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The Village of Pugwash created ten new brochures for visitors to the village in the summer of 2019. The promotional materials give people suggestions of things to do and see in the area. They encompass: Places to Eat, Heritage Interpretive Walking Tour, Beaches, Golf, Camping, Walking and Hiking, History and Heritage, Genealogy, and Place to Worship.

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The Pugwash Historical Society, housed in the Old Train Station in the middle of the village, has gathered historical artifacts and papers since 1965. With the work of more than fifteen volunteers, they cover an area that includes Northport, Port Howe, Pugwash, Pugwash River, Pugwash Junction, Conns Mills, Middleboro, Wentworth, Wallace, Malagash and all points in between. Volunteers are available to assist visitors searching for information and gratefully receive memorabilia to include in the collection.

The society has initiated a number of projects that provide information to genealogists and to the general public. These include: Obituaries and Cemeteries, the ‘Built Heritage Project’, an inventory of old buildings. NCHS gives public talks on many subjects such as the history of the buildings of Pugwash, the Spanish flu epidemic in Nova Scotia in 1918 and Cyrus Eaton and the Thinkers’ Lodge.

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The mission of the Wallace and Area Museum is to enrich the understanding of history, heritage, and culture in Wallace and surrounding areas. They do this through a seasonal schedule of events, exhibits, research, activities for school groups, and by providing facilities for meetings and special occasions. The museum also maintains extensive hiking trails in the area.

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Interest in traditional rug hooking by several women in the Wallace area culminated in the forming of the Remsheg Rug Hookers Group in 1994. Since then the group has increased its membership, gathering weekly at the Wallace and Area Museum to share their passion for the craft, hooking individual and group projects. Each August, a Hook-In is held outdoors on the beautiful grounds of the museum and rug-hookers from all across Nova Scotia, New Brunswick and Prince Edward Island are invited to attend.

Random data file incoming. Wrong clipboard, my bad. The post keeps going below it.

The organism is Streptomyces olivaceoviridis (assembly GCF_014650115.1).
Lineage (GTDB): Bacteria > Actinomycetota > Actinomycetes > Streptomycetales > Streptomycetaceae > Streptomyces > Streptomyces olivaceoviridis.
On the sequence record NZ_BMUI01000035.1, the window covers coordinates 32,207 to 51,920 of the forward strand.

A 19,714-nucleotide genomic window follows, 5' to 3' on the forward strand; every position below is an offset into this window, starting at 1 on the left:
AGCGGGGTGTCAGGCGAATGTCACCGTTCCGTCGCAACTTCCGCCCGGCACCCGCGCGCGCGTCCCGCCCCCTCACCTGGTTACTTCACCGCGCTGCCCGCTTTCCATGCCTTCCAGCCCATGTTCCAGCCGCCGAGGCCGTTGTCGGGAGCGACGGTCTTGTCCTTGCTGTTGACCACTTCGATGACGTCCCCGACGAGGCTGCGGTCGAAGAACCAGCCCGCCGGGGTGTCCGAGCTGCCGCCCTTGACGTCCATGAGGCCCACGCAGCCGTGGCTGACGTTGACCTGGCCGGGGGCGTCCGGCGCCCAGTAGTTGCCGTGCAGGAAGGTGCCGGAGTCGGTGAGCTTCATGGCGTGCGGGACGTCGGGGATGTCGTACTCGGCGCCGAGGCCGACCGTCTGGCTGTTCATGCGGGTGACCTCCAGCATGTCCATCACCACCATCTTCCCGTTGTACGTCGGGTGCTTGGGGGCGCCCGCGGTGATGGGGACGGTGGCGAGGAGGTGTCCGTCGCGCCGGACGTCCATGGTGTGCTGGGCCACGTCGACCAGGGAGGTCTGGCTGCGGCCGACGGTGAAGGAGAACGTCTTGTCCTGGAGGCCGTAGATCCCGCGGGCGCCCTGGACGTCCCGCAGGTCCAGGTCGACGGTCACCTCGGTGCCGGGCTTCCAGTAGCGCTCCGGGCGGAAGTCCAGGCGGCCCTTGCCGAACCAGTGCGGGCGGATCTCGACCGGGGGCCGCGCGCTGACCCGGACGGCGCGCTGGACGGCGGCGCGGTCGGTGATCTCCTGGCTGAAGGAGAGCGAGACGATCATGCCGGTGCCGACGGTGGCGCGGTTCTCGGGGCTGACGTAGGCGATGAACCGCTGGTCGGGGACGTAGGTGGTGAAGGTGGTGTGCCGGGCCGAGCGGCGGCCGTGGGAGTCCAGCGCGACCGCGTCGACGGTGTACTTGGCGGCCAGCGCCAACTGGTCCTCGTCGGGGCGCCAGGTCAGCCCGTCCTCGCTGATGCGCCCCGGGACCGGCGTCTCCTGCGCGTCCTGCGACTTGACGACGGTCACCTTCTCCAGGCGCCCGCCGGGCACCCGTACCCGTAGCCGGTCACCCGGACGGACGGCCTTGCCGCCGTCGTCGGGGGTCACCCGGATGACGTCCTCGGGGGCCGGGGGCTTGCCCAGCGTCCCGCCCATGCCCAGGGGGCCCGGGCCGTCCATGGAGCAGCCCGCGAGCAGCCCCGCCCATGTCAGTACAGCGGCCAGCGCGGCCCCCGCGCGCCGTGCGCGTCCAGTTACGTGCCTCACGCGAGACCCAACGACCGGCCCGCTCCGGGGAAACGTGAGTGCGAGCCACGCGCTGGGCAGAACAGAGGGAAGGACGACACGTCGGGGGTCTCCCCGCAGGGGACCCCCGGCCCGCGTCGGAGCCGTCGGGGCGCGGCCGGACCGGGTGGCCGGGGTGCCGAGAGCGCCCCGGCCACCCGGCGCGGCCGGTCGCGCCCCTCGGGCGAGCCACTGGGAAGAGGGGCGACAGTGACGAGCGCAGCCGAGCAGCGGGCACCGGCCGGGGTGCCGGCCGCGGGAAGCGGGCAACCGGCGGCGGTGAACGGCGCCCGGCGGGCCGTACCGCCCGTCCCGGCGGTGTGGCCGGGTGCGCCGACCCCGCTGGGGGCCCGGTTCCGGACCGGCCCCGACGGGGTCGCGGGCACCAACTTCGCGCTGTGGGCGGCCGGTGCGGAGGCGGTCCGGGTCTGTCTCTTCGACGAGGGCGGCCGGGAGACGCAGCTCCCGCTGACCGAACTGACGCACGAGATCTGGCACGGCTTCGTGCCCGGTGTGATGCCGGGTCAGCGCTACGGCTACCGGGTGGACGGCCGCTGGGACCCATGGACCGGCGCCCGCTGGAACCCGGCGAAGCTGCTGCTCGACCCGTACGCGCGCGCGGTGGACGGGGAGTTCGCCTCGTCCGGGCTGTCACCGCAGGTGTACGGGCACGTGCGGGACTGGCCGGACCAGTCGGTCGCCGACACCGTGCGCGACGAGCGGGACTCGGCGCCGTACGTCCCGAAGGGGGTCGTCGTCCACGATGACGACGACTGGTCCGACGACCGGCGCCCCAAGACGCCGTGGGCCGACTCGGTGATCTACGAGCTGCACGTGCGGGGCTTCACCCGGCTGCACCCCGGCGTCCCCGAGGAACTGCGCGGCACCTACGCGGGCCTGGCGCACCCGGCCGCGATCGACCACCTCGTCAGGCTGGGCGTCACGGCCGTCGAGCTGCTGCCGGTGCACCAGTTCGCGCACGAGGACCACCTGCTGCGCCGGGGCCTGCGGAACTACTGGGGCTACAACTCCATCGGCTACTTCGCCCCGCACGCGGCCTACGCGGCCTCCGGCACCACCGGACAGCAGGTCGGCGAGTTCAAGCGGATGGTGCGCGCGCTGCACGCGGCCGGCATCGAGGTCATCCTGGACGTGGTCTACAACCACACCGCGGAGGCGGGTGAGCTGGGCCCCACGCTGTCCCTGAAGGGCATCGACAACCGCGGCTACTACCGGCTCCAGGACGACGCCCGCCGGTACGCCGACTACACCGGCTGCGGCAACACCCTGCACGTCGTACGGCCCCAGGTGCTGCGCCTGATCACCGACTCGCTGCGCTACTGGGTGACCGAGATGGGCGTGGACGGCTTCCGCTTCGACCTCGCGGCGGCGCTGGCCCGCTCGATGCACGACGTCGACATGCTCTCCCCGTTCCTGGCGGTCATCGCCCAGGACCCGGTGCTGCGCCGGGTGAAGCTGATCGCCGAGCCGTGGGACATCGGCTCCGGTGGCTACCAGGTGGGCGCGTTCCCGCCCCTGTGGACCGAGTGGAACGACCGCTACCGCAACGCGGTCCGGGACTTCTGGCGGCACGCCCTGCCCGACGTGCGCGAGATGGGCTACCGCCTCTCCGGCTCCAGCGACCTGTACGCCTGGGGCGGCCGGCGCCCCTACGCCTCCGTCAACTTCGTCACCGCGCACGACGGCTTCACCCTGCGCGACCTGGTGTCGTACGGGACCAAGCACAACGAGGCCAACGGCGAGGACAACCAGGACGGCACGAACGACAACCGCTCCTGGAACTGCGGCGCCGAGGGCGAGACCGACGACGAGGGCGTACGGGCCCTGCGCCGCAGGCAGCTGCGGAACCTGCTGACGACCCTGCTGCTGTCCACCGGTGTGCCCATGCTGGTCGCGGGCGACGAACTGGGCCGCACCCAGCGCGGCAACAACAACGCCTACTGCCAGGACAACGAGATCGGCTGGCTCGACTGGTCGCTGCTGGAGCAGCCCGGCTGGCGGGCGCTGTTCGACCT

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The Pugwash Artist Collective has been on a journey since 2010, meeting and working together, to support each artist’s growth. Through invigorating discussions, they share information and resources and promote each other’s work and the initiatives of the whole. They contribute to the culture of the North Shore of Nova Scotia through annual group and individual art exhibitions. In spite of working in many different mediums – fibre art, painting, metal work, clay, film, paper, photography, printmaking, mixed media – they are strengthened by the diversity of the work, the variety of approaches to a theme and often inspired to try different art forms.

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The Jean Wallace Art Gallery is housed in the Pugwash District High School. The collection was originally known as the Northumberland Art Trust Collection (1981-1995), consisting of 14 paintings that hung on the walls of the high school’s art room. PDHS art teacher (1973-1990) Jean Wallace, with some financial aid from the Cumberland District School Board, started collecting art works by prominent Nova Scotia artists as teaching aids for her students. By 1990 the Northumberland Art Trust Collection consisted of 24 paintings and in 1995, a circular hallway within PDHS was transformed into an art gallery and renamed The Jean Wallace Art Gallery. Since then the collection has grown, with over 135 artworks, including the Student Wall which was established to highlight student excellence in visual arts.